For Reel


Rockabye (1932)
June 30, 2012, 7:20 pm
Filed under: Reviews | Tags: , ,

Director: George Cukor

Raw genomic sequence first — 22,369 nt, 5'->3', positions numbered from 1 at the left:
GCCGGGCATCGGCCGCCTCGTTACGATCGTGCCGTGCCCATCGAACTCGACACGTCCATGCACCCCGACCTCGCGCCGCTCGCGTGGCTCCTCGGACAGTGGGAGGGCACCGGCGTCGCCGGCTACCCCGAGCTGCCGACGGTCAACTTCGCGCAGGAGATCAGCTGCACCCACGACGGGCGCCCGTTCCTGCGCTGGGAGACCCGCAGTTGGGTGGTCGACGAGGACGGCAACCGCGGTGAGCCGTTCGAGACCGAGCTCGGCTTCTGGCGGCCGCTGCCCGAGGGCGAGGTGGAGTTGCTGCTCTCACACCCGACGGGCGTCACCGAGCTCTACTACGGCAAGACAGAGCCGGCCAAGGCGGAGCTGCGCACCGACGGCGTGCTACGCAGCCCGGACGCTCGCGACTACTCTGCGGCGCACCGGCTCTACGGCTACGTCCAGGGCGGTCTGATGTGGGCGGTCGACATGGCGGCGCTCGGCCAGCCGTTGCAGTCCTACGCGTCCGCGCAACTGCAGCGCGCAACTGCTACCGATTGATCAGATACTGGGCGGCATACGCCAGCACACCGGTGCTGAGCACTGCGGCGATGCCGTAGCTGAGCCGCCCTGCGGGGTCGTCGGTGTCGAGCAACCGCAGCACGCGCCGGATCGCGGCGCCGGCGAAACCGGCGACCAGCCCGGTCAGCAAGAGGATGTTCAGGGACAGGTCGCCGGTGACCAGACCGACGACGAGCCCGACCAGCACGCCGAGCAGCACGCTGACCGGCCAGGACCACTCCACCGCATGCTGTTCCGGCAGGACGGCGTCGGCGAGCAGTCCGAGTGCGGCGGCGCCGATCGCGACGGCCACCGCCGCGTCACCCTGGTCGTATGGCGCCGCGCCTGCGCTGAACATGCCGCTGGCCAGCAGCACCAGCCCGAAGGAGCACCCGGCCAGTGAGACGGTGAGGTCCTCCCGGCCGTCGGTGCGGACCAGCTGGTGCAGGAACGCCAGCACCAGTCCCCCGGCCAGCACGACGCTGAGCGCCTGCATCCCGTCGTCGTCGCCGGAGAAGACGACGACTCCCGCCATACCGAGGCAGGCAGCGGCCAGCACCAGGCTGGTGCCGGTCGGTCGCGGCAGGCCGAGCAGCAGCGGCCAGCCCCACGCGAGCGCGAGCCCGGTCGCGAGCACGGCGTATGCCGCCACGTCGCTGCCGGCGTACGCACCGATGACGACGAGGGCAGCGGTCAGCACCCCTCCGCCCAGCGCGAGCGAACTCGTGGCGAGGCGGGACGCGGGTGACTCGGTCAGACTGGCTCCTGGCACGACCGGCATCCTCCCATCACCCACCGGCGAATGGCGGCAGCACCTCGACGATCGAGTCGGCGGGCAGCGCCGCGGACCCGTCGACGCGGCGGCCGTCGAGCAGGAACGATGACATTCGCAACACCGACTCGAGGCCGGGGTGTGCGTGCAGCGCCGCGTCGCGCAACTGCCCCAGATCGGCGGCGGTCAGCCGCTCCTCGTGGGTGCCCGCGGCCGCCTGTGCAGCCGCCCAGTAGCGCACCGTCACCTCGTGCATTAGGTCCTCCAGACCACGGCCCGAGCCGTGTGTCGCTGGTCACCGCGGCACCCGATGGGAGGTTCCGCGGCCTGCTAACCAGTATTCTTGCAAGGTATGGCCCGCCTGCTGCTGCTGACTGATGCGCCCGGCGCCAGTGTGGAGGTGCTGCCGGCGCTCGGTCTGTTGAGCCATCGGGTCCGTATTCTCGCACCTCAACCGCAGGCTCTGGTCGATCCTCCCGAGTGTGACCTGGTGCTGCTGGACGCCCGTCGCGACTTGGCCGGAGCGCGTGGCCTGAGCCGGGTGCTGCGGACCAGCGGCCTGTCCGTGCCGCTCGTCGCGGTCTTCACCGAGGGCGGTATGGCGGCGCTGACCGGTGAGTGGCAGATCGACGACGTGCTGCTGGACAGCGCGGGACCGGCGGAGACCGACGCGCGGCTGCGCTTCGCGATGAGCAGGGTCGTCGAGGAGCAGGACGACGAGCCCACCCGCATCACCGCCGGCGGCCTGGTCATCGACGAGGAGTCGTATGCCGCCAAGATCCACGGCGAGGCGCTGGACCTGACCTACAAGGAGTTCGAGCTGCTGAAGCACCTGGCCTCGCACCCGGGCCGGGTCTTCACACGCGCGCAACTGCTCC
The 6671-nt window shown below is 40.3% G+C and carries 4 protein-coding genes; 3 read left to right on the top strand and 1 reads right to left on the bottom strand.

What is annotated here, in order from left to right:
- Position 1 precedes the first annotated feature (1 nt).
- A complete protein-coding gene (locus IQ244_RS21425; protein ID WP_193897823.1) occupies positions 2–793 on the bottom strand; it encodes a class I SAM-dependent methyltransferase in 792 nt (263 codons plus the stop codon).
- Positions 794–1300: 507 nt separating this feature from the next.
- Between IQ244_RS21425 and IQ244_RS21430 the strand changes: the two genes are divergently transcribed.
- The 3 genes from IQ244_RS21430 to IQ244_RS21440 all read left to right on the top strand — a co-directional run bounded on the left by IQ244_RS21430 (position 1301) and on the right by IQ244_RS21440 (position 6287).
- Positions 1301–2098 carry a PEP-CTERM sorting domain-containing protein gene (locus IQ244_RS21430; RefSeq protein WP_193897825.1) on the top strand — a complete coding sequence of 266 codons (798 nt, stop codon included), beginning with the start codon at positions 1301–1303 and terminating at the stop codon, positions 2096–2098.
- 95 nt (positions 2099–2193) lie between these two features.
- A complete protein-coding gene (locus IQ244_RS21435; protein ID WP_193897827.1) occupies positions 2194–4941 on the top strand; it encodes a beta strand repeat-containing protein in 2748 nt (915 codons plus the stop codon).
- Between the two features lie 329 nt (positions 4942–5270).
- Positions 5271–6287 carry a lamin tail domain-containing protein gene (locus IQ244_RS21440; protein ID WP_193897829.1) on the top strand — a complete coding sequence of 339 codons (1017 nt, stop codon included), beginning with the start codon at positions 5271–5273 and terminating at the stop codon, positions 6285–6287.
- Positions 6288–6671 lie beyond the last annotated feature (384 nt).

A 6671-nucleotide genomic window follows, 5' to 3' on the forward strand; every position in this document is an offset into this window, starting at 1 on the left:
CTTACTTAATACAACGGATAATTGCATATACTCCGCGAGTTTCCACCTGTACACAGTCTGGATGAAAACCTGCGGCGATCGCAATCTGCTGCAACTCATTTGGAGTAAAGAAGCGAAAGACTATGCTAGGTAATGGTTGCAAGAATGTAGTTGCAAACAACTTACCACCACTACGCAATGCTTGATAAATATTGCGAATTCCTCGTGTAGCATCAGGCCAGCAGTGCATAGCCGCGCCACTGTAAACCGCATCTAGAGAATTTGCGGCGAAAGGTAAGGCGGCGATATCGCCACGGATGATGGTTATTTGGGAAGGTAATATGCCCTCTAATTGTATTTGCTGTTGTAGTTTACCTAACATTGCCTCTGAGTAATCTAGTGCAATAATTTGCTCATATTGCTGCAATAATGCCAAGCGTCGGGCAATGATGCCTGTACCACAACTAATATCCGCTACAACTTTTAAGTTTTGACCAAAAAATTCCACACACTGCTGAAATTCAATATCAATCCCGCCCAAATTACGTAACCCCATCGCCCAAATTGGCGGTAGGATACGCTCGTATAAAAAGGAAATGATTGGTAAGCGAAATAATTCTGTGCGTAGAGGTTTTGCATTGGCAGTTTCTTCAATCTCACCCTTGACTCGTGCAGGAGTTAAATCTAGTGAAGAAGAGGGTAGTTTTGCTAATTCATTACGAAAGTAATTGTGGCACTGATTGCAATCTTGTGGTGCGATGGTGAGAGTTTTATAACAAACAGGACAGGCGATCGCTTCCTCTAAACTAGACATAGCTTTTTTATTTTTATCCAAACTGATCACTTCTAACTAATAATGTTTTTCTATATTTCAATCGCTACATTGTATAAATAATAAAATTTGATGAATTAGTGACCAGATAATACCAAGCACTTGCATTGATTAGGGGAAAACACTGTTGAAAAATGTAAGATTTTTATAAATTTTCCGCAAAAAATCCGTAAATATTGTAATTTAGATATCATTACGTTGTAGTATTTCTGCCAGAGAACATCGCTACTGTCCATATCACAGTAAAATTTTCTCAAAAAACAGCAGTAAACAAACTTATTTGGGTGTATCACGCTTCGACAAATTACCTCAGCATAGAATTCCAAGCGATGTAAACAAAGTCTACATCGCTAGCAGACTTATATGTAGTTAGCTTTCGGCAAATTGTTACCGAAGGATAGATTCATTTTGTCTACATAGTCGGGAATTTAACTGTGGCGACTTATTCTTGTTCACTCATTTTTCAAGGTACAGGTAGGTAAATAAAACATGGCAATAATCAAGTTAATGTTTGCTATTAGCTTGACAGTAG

The third of four collaborations between Constance Bennett and Joel McCrea, Rockabye is a pre-Code melodrama that considers a woman whose ill-conceived relationship with a corrupt politician condemns her future life as both a lover and a mother. Bennett was hot at RKO after the box office success of What Price Hollywood?, and because of it Rockabye was rushed into production under director George Fitzmaurice. When the picture was received poorly by studio executives, producer David O. Selznick brought in director George Cukor and a new leading man in McCrea, who was replacing Phillips Holmes. The film certainly plays like a rush job – it lacks wit and visual sophistication, meandering through the formalities of a passable star vehicle. Occasionally, the actors pull the material out of the mud, such as the bizarre sequence in which McCrea and Bennett romantically connect after a slapping and pushing match. The morning following the physical consummation of their relationship, McCrea fills Bennett’s bedroom with balloons, leading to some memorable visuals with the luminous Bennett waking love-struck to the surprise. If the romantic relationship plays well, Bennett’s relationship with the orphan who is taken away from her is tedious, and in the end the picture’s mean-spirited streak of sapping Bennett’s happiness away from her grows tiresome.

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